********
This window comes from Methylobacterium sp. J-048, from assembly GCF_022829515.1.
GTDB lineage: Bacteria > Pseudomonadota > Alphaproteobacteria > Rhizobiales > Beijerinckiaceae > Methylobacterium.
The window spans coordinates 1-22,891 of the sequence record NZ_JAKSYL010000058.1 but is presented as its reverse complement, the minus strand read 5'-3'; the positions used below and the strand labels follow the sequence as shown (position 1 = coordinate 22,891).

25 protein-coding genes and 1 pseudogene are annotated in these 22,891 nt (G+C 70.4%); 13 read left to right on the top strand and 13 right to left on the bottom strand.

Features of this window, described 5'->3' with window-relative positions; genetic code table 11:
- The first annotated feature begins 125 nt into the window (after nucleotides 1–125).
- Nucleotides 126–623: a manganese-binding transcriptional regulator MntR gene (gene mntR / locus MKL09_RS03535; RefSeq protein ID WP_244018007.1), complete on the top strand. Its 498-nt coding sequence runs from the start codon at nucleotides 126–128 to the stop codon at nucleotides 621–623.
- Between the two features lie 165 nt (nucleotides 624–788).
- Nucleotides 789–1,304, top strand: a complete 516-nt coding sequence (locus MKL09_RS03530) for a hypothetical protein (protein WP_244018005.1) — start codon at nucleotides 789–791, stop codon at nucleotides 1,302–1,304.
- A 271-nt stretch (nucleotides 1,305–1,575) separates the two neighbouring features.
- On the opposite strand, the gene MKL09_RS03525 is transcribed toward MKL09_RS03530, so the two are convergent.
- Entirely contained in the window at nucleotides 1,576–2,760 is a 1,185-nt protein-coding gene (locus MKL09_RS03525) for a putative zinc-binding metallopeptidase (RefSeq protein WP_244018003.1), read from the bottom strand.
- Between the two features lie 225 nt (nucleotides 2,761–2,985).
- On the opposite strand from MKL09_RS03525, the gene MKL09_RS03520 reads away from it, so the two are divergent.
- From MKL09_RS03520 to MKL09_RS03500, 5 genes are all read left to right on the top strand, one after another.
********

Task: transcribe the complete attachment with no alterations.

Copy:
This window comes from Methylobacterium sp. J-048, from assembly GCF_022829515.1.
GTDB lineage: Bacteria > Pseudomonadota > Alphaproteobacteria > Rhizobiales > Beijerinckiaceae > Methylobacterium.
The window spans coordinates 1-22,891 of the sequence record NZ_JAKSYL010000058.1 but is presented as its reverse complement, the minus strand read 5'-3'; the positions used below and the strand labels follow the sequence as shown (position 1 = coordinate 22,891).

25 protein-coding genes and 1 pseudogene are annotated in these 22,891 nt (G+C 70.4%); 13 read left to right on the top strand and 13 right to left on the bottom strand.

Features of this window, described 5'->3' with window-relative positions; genetic code table 11:
- The first annotated feature begins 125 nt into the window (after nucleotides 1–125).
- Nucleotides 126–623: a manganese-binding transcriptional regulator MntR gene (gene mntR / locus MKL09_RS03535; RefSeq protein ID WP_244018007.1), complete on the top strand. Its 498-nt coding sequence runs from the start codon at nucleotides 126–128 to the stop codon at nucleotides 621–623.
- Between the two features lie 165 nt (nucleotides 624–788).
- Nucleotides 789–1,304, top strand: a complete 516-nt coding sequence (locus MKL09_RS03530) for a hypothetical protein (protein WP_244018005.1) — start codon at nucleotides 789–791, stop codon at nucleotides 1,302–1,304.
- A 271-nt stretch (nucleotides 1,305–1,575) separates the two neighbouring features.
- On the opposite strand, the gene MKL09_RS03525 is transcribed toward MKL09_RS03530, so the two are convergent.
- Entirely contained in the window at nucleotides 1,576–2,760 is a 1,185-nt protein-coding gene (locus MKL09_RS03525) for a putative zinc-binding metallopeptidase (RefSeq protein WP_244018003.1), read from the bottom strand.
- Between the two features lie 225 nt (nucleotides 2,761–2,985).
- On the opposite strand from MKL09_RS03525, the gene MKL09_RS03520 reads away from it, so the two are divergent.
- From MKL09_RS03520 to MKL09_RS03500, 5 genes are all read left to right on the top strand, one after another.